Nigeria, 3 other African countries to benefit from UN’s US$100 million to tackle famine

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Obi Vincent
New York (US), Nov. 18, 2020 Nigeria and 3 other African countries are set to benefit from the United Nations’ US$100 million of emergency funding on Tuesday to stave off the risk of famine in seven countries most at risk from a hunger epidemic, fuelled by conflict, economic decline, climate change and the COVID-19 pandemic.

Mark Lowcock, head of the UN Office for the Coordination of Humanitarian Affairs, said US$80 million would be split between Afghanistan, Burkina Faso, the Democratic Republic of the Congo, Nigeria, South Sudan and Yemen, which would get the biggest tranche of US$30 million.

A further US$20 million had been set aside for Ethiopia, where droughts could worsen an already fragile situation.

“The prospect of a return to a world in which famines are commonplace would be heart wrenching and obscene in a world where there is more than enough food for everyone,” Mr. Lowcock said in a statement.

“Famines result in agonizing and humiliating deaths. They fuel conflict and war. They trigger mass displacement. Their impact on a country is devastating and long lasting. No one should view a slide into famine as an inevitable side effect of this pandemic. If it happens it is because the world has allowed it to happen.”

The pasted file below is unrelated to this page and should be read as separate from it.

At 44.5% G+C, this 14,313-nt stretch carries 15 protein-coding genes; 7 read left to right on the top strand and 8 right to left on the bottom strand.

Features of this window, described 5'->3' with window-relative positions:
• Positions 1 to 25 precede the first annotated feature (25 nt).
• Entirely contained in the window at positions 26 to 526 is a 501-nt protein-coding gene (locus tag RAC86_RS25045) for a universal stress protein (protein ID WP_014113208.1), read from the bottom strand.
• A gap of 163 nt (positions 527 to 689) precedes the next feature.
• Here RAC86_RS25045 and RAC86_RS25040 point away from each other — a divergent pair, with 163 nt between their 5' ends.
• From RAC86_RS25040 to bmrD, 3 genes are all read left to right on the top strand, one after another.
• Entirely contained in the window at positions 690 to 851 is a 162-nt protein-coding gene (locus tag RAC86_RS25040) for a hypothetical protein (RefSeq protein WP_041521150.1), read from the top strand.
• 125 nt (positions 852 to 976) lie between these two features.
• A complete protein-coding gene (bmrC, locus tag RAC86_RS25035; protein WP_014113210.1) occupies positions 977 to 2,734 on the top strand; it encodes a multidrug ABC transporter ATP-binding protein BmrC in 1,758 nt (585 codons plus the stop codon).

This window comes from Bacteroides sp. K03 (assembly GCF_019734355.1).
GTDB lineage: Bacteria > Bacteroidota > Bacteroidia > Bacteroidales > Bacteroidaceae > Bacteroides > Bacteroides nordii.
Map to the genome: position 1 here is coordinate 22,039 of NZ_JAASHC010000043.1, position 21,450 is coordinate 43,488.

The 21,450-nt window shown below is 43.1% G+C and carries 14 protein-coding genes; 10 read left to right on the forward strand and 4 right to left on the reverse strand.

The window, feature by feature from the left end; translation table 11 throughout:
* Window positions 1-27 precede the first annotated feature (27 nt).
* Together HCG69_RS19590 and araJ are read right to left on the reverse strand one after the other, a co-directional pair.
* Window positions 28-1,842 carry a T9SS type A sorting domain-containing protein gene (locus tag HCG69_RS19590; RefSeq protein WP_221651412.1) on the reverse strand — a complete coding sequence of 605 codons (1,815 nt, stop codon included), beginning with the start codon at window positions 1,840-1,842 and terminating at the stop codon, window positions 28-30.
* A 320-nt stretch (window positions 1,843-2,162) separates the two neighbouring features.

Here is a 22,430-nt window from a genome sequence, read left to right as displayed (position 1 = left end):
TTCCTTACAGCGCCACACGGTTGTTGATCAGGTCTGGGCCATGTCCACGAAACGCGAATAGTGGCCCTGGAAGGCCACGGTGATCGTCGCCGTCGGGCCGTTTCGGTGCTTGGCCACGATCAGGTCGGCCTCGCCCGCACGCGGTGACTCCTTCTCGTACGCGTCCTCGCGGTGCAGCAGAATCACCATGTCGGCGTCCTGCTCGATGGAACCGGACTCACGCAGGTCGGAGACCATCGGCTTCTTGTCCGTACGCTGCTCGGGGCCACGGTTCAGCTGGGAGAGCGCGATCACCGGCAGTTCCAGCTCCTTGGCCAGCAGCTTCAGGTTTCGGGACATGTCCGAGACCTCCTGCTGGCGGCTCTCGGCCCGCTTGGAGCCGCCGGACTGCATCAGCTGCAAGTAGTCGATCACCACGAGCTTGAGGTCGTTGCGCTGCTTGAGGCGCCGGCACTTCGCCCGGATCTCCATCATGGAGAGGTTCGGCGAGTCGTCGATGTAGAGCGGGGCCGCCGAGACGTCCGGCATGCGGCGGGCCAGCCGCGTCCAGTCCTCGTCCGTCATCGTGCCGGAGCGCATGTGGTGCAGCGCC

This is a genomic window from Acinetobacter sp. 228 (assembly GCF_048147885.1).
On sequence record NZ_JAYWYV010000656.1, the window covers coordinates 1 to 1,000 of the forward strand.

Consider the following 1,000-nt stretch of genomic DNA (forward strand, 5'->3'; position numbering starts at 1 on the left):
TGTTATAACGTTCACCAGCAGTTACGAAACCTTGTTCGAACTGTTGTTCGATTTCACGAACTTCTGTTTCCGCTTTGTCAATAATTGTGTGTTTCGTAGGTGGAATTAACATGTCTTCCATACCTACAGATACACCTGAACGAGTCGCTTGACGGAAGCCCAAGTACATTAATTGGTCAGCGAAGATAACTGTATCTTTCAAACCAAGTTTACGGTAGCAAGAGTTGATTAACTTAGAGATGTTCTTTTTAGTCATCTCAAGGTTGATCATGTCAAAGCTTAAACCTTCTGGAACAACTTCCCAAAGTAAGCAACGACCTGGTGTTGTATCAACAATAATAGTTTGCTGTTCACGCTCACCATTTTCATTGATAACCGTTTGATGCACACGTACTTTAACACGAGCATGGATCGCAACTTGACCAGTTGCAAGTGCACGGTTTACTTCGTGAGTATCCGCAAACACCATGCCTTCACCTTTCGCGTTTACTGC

Releasing money from the UN’s Central Emergency Response Fund (CERF) was the quickest and most efficient way to support famine-prevention, with a real risk of famine in parts of Burkina Faso, North-east Nigeria, South Sudan and Yemen, the OCHA statement said. Famine was last declared in 2017 in parts of South Sudan.

The Executive Director of the World Food Programme (WFP) David Beasley, said the world is going through turbulent times.

“That’s why we need to sharpen our focus and ramp up our efforts to avoid the icebergs – icebergs such as famine, starvation, destabilization and migration,” Mr. Beasley wrote in a tweet.

In an op-ed published online by the London-based Times newspaper on Tuesday, Mr. Lowcock and Mr. Beasley wrote that humankind’s greatest success had been to consign famine to history.

“But the impacts of the pandemic and associated lockdowns – falling incomes, rising food prices – were a match on tinder. Leave this fire to take hold and millions of children will die,” they wrote.

“When the Nobel Committee awarded the Peace Prize to WFP, they said they wanted to turn the eyes of the world towards the millions of people who suffer from hunger or face the threat of it.

“We couldn’t agree more. When more than a quarter of a billion people teeter on a cliff edge, it’s no time to look away, much less walk away.”

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